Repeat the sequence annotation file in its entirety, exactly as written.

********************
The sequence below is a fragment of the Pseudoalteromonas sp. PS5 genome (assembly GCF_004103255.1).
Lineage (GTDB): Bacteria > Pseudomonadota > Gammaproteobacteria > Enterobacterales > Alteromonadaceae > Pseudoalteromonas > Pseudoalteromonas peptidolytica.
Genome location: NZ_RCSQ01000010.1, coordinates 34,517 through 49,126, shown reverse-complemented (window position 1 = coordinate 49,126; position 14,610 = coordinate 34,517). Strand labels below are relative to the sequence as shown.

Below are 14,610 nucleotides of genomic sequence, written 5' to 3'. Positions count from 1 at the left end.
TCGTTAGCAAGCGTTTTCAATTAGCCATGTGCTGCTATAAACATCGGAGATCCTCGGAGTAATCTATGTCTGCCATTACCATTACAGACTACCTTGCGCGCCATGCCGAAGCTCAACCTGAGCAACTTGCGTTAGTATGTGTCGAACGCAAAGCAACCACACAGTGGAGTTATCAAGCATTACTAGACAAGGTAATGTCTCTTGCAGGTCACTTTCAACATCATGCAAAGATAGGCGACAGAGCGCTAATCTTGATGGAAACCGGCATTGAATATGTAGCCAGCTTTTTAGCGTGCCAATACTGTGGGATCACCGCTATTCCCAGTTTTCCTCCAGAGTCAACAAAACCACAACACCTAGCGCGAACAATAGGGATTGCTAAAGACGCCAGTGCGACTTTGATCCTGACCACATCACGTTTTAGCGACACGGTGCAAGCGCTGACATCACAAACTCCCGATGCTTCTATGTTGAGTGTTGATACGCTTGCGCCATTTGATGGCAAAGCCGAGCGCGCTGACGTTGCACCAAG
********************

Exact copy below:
The sequence below is a fragment of the Pseudoalteromonas sp. PS5 genome (assembly GCF_004103255.1).
Lineage (GTDB): Bacteria > Pseudomonadota > Gammaproteobacteria > Enterobacterales > Alteromonadaceae > Pseudoalteromonas > Pseudoalteromonas peptidolytica.
Genome location: NZ_RCSQ01000010.1, coordinates 34,517 through 49,126, shown reverse-complemented (window position 1 = coordinate 49,126; position 14,610 = coordinate 34,517). Strand labels below are relative to the sequence as shown.

Below are 14,610 nucleotides of genomic sequence, written 5' to 3'. Positions count from 1 at the left end.
TCGTTAGCAAGCGTTTTCAATTAGCCATGTGCTGCTATAAACATCGGAGATCCTCGGAGTAATCTATGTCTGCCATTACCATTACAGACTACCTTGCGCGCCATGCCGAAGCTCAACCTGAGCAACTTGCGTTAGTATGTGTCGAACGCAAAGCAACCACACAGTGGAGTTATCAAGCATTACTAGACAAGGTAATGTCTCTTGCAGGTCACTTTCAACATCATGCAAAGATAGGCGACAGAGCGCTAATCTTGATGGAAACCGGCATTGAATATGTAGCCAGCTTTTTAGCGTGCCAATACTGTGGGATCACCGCTATTCCCAGTTTTCCTCCAGAGTCAACAAAACCACAACACCTAGCGCGAACAATAGGGATTGCTAAAGACGCCAGTGCGACTTTGATCCTGACCACATCACGTTTTAGCGACACGGTGCAAGCGCTGACATCACAAACTCCCGATGCTTCTATGTTGAGTGTTGATACGCTTGCGCCATTTGATGGCAAAGCCGAGCGCGCTGACGTTGCACCAAG